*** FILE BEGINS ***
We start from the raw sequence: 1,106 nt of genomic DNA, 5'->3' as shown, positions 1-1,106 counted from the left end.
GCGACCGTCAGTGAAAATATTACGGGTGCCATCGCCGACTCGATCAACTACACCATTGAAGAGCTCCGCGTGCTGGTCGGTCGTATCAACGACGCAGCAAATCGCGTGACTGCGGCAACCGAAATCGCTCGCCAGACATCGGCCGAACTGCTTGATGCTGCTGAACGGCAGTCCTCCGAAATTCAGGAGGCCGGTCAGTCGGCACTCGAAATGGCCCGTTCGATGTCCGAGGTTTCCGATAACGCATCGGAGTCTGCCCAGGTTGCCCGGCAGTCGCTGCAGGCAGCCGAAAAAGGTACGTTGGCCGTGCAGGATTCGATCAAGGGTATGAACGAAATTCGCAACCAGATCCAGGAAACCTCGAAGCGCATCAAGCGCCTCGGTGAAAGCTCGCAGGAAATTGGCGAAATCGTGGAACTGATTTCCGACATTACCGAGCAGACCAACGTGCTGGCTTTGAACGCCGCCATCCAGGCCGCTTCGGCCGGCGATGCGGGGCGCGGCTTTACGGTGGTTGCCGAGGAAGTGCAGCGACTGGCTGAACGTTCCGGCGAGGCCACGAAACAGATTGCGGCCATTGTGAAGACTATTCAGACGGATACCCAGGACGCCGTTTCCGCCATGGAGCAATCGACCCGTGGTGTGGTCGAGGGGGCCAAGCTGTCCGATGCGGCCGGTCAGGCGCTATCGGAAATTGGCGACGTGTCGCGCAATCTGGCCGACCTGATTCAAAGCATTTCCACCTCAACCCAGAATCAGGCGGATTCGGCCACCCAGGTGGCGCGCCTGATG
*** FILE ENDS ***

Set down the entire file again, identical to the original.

We start from the raw sequence: 1,106 nt of genomic DNA, 5'->3' as shown, positions 1-1,106 counted from the left end.
GCGACCGTCAGTGAAAATATTACGGGTGCCATCGCCGACTCGATCAACTACACCATTGAAGAGCTCCGCGTGCTGGTCGGTCGTATCAACGACGCAGCAAATCGCGTGACTGCGGCAACCGAAATCGCTCGCCAGACATCGGCCGAACTGCTTGATGCTGCTGAACGGCAGTCCTCCGAAATTCAGGAGGCCGGTCAGTCGGCACTCGAAATGGCCCGTTCGATGTCCGAGGTTTCCGATAACGCATCGGAGTCTGCCCAGGTTGCCCGGCAGTCGCTGCAGGCAGCCGAAAAAGGTACGTTGGCCGTGCAGGATTCGATCAAGGGTATGAACGAAATTCGCAACCAGATCCAGGAAACCTCGAAGCGCATCAAGCGCCTCGGTGAAAGCTCGCAGGAAATTGGCGAAATCGTGGAACTGATTTCCGACATTACCGAGCAGACCAACGTGCTGGCTTTGAACGCCGCCATCCAGGCCGCTTCGGCCGGCGATGCGGGGCGCGGCTTTACGGTGGTTGCCGAGGAAGTGCAGCGACTGGCTGAACGTTCCGGCGAGGCCACGAAACAGATTGCGGCCATTGTGAAGACTATTCAGACGGATACCCAGGACGCCGTTTCCGCCATGGAGCAATCGACCCGTGGTGTGGTCGAGGGGGCCAAGCTGTCCGATGCGGCCGGTCAGGCGCTATCGGAAATTGGCGACGTGTCGCGCAATCTGGCCGACCTGATTCAAAGCATTTCCACCTCAACCCAGAATCAGGCGGATTCGGCCACCCAGGTGGCGCGCCTGATG